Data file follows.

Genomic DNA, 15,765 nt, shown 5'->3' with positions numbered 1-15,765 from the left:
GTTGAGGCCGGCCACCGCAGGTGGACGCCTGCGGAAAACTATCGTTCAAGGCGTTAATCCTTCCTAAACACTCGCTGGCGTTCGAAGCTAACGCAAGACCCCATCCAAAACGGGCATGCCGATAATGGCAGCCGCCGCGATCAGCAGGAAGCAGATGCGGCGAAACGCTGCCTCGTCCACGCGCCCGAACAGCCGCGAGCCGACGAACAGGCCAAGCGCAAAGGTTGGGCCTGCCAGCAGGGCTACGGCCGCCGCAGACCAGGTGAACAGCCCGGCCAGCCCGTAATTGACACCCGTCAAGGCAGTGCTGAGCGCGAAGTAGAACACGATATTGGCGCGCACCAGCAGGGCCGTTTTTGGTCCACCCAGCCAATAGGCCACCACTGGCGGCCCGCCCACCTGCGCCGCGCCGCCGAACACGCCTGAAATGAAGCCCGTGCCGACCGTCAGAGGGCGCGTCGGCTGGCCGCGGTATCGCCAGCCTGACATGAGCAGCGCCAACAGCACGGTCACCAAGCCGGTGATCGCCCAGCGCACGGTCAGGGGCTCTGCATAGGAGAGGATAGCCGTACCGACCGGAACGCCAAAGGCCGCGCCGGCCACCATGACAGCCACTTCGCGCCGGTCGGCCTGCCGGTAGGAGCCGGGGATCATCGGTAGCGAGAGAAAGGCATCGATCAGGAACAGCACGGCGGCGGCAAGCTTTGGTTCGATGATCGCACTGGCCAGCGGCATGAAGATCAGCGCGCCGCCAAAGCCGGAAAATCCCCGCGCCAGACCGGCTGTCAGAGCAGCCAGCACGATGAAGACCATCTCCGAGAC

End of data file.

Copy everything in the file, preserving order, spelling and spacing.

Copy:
Genomic DNA, 15,765 nt, shown 5'->3' with positions numbered 1-15,765 from the left:
GTTGAGGCCGGCCACCGCAGGTGGACGCCTGCGGAAAACTATCGTTCAAGGCGTTAATCCTTCCTAAACACTCGCTGGCGTTCGAAGCTAACGCAAGACCCCATCCAAAACGGGCATGCCGATAATGGCAGCCGCCGCGATCAGCAGGAAGCAGATGCGGCGAAACGCTGCCTCGTCCACGCGCCCGAACAGCCGCGAGCCGACGAACAGGCCAAGCGCAAAGGTTGGGCCTGCCAGCAGGGCTACGGCCGCCGCAGACCAGGTGAACAGCCCGGCCAGCCCGTAATTGACACCCGTCAAGGCAGTGCTGAGCGCGAAGTAGAACACGATATTGGCGCGCACCAGCAGGGCCGTTTTTGGTCCACCCAGCCAATAGGCCACCACTGGCGGCCCGCCCACCTGCGCCGCGCCGCCGAACACGCCTGAAATGAAGCCCGTGCCGACCGTCAGAGGGCGCGTCGGCTGGCCGCGGTATCGCCAGCCTGACATGAGCAGCGCCAACAGCACGGTCACCAAGCCGGTGATCGCCCAGCGCACGGTCAGGGGCTCTGCATAGGAGAGGATAGCCGTACCGACCGGAACGCCAAAGGCCGCGCCGGCCACCATGACAGCCACTTCGCGCCGGTCGGCCTGCCGGTAGGAGCCGGGGATCATCGGTAGCGAGAGAAAGGCATCGATCAGGAACAGCACGGCGGCGGCAAGCTTTGGTTCGATGATCGCACTGGCCAGCGGCATGAAGATCAGCGCGCCGCCAAAGCCGGAAAATCCCCGCGCCAGACCGGCTGTCAGAGCAGCCAGCACGATGAAGACCATCTCCGAGAC